Humans make moral judgments every day, and research demonstrates that these evaluations are based on a host of related event features (e.g., harm, legality). In order to acquire systematic data on how moral judgments are made, our assessments need to be expanded to include real-life, ecologically valid stimuli that take into account the numerous event features that are known to influence moral judgment. To facilitate this, Knutson et al. (in Social Cognitive and Affective Neuroscience, 5(4), 378-384, 2010) developed vignettes based on real-life episodic memories rated concurrently on key moral features; however, the method is time intensive (~1...
June 23, 2017: Behavior Research Methods
https://www.readbyqxmd.com/read/28626392/sensing-the-worst-neurophenomenological-perspectives-on-neutral-stimuli-misperception-in-schizophrenia-spectrum
#10
Mariateresa Sestito, Josef Parnas, Carlo Maggini, Vittorio Gallese
While investigating social cognitive impairments in schizophrenia, prominent evidence has been found that patients with schizophrenia show a tendency to misclassify neutral stimuli as negatively valenced. Within this population, patients presenting delusions are more prone to this phenomenon. In a previous study, Schizophrenia spectrum (SzSp) patients rated positive, negative and neutral stimuli that were multimodally presented, while assessed with a checklist exploring anomalous subjective experiences and evaluated for positive and negative symptomatology...
2017: Frontiers in Human Neuroscience
https://www.readbyqxmd.com/read/28616997/emotion-and-the-prefrontal-cortex-an-integrative-review
#11
Matthew L Dixon, Ravi Thiruchselvam, Rebecca Todd, Kalina Christoff
The prefrontal cortex (PFC) plays a critical role in the generation and regulation of emotion. However, we lack an integrative framework for understanding how different emotion-related functions are organized across the entire expanse of the PFC, as prior reviews have generally focused on specific emotional processes (e.g., decision making) or specific anatomical regions (e.g., orbitofrontal cortex). Additionally, psychological theories and neuroscientific investigations have proceeded largely independently because of the lack of a common framework...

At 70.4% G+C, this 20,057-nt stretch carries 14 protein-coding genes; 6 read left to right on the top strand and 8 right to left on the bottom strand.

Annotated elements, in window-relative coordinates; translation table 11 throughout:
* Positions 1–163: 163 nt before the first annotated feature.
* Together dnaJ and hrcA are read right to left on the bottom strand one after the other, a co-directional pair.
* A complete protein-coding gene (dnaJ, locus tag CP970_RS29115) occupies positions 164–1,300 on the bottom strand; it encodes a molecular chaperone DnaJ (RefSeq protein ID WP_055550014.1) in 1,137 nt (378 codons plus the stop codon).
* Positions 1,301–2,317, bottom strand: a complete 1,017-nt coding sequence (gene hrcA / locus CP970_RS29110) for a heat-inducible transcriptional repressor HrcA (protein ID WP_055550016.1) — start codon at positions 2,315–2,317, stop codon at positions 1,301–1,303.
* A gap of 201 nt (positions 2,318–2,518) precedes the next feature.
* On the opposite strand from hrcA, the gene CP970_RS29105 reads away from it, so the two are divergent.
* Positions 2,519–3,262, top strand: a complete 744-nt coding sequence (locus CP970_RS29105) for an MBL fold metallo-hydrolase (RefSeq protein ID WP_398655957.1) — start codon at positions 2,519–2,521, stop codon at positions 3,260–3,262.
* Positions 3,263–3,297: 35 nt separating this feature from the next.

June 15, 2017: Psychological Bulletin
https://www.readbyqxmd.com/read/28569221/a-four-part-working-bibliography-of-neuroethics-part-4-ethical-issues-in-clinical-and-social-applications-of-neuroscience
#12
EDITORIAL
Kira Becker, John R Shook, Martina Darragh, James Giordano
BACKGROUND: As a discipline, neuroethics addresses a range of questions and issues generated by basic neuroscientific research (inclusive of studies of putative neurobiological processes involved in moral and ethical cognition and behavior), and its use and meanings in the clinical and social spheres. Here, we present Part 4 of a four-part bibliography of the neuroethics literature focusing on clinical and social applications of neuroscience, to include: the treatment-enhancement discourse; issues arising in neurology, psychiatry, and pain care; neuroethics education and training; neuroethics and the law; neuroethics and policy and political issues; international neuroethics; and discourses addressing "trans-" and "post-" humanity...
May 31, 2017: Philosophy, Ethics, and Humanities in Medicine: PEHM
https://www.readbyqxmd.com/read/28567025/a-proposal-for-a-scientifically-informed-and-instrumentalist-account-of-free-will-and-voluntary-action